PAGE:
As scientists, writing is a major component of the job, yet having “no time to write” is a common complaint echoed amongst PhD candidates, post-docs, and professors alike. On top of experiments, data analyses, and taking/teaching courses, writing can easily end up on the back burner. But publishing papers, like it or not, is critical for a career in science. Rather than setting intimidating goals like publishing some number of papers within a year or publishing in a high impact journal, it is more feasible and beneficial to first develop good writing habits, which will in the long run increase productivity.
Stay Updated on Relevant Literature
In academic writing, it’s important to incorporate findings from recent literature – not just from older, heavily cited papers—. Citing recently published studies will help you build a more compelling and relevant framework for your study. However, don’t search for papers last minute just to have them. Allow yourself enough time to digest and incorporate those studies in a useful manner.
Tip: The best way to stay on top of all the literature is to integrate a reading plan into your schedule. Given the high publishing rate of papers, with medicine leading as the area with most publications per year, staying updated is difficult, but not impossible. Compile a weekly or bi-weekly list of important papers and set time aside for stress-free reading. For example, set two hours of your Sunday afternoon or read a little bit before bed each night, whatever works best for you. The key however, is to pare down the list to only keep relevant papers.
It’s very easy, as you may already know, to get carried away on a trail of citations, and end up an hour or two later on a paper about penguin responses to climate change (true story). Curate your reading list by setting up citation and new article alerts. For example, a paper that cites your previous work or those of your lab is likely to be relevant to your research. You can easily set up citation alerts on Google Scholar by creating a Google Scholar Citation Profile. Similarly, if there are scientists in your field whose work is closely related to yours, set up alerts for new studies from them. In addition to Google Scholar, you can set up alerts on ResearchGate and Academia.edu as well. Springer Nature also launched a recommendation service which analyzes the papers that users read across Nature, SpringerLink, and Biomed Central. Their algorithm adapts to learn about the users’ specific interests, rather than basing recommendations solely off of keywords. By curating your own list of relevant papers and implementing a reading schedule, you can stay up-to-date and prevent last-minute panic when writing.
If you’re like me, you get caught up on the slightest details and revise sentences so much that you lose track of the point you are trying to make. A writing tip that I am trying to work on myself and has been helping, is to write now, edit later. As this article also explains, if you try to edit your work as you write, you will lose momentum and never get to your destination. I am a major culprit of this and can painfully recall a time when I worked on a literature review for over a year, spending months on just the introduction. It was only when I got tired of overthinking that I finally got to the bulk of the paper. In other words, don’t try to craft the perfect sentence or paragraph—that’s not writing, that’s editing. Write freely and only go over your work later in the day or week to smooth it out.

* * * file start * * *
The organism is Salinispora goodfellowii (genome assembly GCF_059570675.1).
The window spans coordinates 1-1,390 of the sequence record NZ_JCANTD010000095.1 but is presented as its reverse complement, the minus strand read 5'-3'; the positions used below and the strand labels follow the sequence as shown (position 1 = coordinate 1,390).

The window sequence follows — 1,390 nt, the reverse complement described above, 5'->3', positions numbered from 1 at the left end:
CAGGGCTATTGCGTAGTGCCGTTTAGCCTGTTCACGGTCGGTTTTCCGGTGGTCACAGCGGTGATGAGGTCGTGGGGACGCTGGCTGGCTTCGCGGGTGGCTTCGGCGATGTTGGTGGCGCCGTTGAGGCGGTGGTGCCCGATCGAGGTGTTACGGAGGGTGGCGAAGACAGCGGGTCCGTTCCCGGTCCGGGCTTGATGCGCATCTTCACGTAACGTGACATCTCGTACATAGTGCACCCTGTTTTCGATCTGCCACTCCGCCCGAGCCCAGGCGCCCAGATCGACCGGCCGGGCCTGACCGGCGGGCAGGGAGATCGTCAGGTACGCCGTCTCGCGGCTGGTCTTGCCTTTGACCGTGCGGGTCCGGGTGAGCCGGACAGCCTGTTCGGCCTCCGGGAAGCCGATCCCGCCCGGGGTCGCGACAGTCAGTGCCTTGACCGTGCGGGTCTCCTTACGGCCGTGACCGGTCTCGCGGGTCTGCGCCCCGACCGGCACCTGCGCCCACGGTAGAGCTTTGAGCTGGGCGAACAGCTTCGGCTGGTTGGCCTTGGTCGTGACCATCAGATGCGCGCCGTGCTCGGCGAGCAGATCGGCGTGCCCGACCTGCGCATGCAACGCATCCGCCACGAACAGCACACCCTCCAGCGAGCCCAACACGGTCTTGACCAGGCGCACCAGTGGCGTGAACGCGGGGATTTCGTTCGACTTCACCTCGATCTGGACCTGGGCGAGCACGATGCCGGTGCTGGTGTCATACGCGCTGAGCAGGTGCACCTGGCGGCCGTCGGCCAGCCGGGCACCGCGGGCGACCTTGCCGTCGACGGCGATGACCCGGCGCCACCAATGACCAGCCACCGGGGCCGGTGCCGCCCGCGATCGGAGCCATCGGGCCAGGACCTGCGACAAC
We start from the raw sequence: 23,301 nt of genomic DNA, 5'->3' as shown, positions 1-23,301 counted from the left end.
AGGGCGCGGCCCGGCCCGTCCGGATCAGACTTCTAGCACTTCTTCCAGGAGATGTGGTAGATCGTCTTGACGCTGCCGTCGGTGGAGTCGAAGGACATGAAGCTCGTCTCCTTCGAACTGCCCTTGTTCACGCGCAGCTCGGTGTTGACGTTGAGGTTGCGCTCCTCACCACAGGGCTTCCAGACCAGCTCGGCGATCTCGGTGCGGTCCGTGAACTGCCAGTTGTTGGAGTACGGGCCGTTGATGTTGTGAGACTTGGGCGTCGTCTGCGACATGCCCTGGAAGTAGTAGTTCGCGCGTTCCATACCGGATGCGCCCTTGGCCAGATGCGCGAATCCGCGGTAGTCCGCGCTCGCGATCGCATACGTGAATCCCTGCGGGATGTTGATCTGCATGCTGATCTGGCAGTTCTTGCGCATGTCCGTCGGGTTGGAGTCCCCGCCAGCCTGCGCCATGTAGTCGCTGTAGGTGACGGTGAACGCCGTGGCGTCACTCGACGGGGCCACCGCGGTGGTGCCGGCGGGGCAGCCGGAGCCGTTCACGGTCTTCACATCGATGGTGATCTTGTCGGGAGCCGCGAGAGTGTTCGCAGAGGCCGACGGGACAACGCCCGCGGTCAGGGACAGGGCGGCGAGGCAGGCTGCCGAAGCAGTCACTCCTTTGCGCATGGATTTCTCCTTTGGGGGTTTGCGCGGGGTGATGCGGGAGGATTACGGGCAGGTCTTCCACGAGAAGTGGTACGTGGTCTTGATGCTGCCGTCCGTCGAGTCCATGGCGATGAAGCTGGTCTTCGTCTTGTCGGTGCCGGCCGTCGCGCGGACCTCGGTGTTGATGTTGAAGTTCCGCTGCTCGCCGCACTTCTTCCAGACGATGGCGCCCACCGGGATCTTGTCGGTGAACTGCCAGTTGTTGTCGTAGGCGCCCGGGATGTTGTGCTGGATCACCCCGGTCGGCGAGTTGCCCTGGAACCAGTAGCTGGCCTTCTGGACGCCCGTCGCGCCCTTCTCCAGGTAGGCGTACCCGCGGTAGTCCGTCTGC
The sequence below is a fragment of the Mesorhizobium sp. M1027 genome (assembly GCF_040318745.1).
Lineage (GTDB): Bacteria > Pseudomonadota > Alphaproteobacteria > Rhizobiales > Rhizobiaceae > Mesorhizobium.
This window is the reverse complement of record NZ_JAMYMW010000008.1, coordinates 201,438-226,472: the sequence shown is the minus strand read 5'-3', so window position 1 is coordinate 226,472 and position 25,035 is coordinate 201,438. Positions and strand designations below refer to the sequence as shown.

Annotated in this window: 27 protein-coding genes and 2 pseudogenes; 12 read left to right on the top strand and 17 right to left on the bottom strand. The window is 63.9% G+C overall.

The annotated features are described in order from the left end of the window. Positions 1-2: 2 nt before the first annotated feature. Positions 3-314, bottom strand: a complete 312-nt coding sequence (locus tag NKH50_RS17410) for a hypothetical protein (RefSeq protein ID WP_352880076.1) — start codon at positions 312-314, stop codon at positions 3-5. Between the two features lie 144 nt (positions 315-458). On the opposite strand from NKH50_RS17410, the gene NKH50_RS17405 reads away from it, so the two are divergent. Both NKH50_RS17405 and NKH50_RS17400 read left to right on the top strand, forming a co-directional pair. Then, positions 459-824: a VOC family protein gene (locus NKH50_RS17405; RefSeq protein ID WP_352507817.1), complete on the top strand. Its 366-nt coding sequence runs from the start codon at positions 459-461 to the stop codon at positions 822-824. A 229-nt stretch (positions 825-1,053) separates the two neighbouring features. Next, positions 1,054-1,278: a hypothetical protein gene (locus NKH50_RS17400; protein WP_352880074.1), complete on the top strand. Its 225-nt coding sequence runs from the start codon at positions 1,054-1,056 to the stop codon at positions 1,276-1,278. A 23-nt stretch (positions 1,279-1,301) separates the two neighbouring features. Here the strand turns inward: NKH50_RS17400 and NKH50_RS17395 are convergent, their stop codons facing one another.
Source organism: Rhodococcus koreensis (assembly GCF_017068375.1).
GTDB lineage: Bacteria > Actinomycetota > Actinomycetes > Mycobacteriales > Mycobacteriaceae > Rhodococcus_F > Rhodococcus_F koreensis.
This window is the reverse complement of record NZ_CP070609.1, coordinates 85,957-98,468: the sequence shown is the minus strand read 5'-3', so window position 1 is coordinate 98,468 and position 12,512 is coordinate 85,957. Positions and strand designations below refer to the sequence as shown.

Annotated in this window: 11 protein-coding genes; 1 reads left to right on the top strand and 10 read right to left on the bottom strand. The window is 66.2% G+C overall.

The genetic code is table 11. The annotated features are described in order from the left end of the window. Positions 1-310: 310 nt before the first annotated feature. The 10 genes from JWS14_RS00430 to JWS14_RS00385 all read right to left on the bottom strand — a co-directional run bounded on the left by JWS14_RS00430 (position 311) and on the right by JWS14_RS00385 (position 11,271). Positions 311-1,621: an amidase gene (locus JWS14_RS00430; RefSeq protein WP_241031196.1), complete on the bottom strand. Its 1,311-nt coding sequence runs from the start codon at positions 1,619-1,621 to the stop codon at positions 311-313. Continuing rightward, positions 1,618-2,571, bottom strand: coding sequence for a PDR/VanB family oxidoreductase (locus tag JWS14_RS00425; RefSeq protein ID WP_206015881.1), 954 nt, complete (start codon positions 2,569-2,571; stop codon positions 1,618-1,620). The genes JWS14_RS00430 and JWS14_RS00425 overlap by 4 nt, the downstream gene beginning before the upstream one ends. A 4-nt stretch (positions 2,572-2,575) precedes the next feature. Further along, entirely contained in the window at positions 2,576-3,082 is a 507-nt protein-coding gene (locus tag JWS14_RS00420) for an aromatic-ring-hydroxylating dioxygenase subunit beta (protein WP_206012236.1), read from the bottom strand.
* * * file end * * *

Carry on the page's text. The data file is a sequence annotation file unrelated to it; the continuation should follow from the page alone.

Allot Writing Time in the Morning
In science, writing is important not only as a means to communicate our work or to receive degrees and funding (although those are necessary), but the process of writing can lead to new ideas for experiments and follow-ups. When you put pen to paper and explicitly explain your results in context, it forces you to understand your own study even better. Unfortunately, many of us only start to write when deadlines creep up and the pressure can prevent you from writing with a clear mind.
Tip: Develop the habit of writing daily, early on in your career. Instead of trying to write at the end of the day after all your lab tasks, write early in the mornings when you’re not stressed or tired yet from other commitments.
For example, allot 30 to 45 minutes for right after you wake up and write from the comfort of your room before you “start” your day. It sounds difficult, but developing this habit has several benefits.
- You start your day on a positive note. Even if all else goes wrong (i.e. experiments fail, equipment breaks, PI problems) at least you were able to get some writing done.
- It will prime your brain to write. When you start your day by writing, you are more likely to think about your paper or grant throughout the day. Therefore, as you go about your daily tasks, you will be more likely to strike inspiration even when you're not actively trying.
Keep an Idea Notebook
Once you start incorporating the previous habits into your daily routine, you will find yourself thinking about your writing more often. Develop the habit of keeping a small notebook and pen with you and write down those inspirations whenever they occur. There’s nothing worse than trying to remember a good idea you had earlier.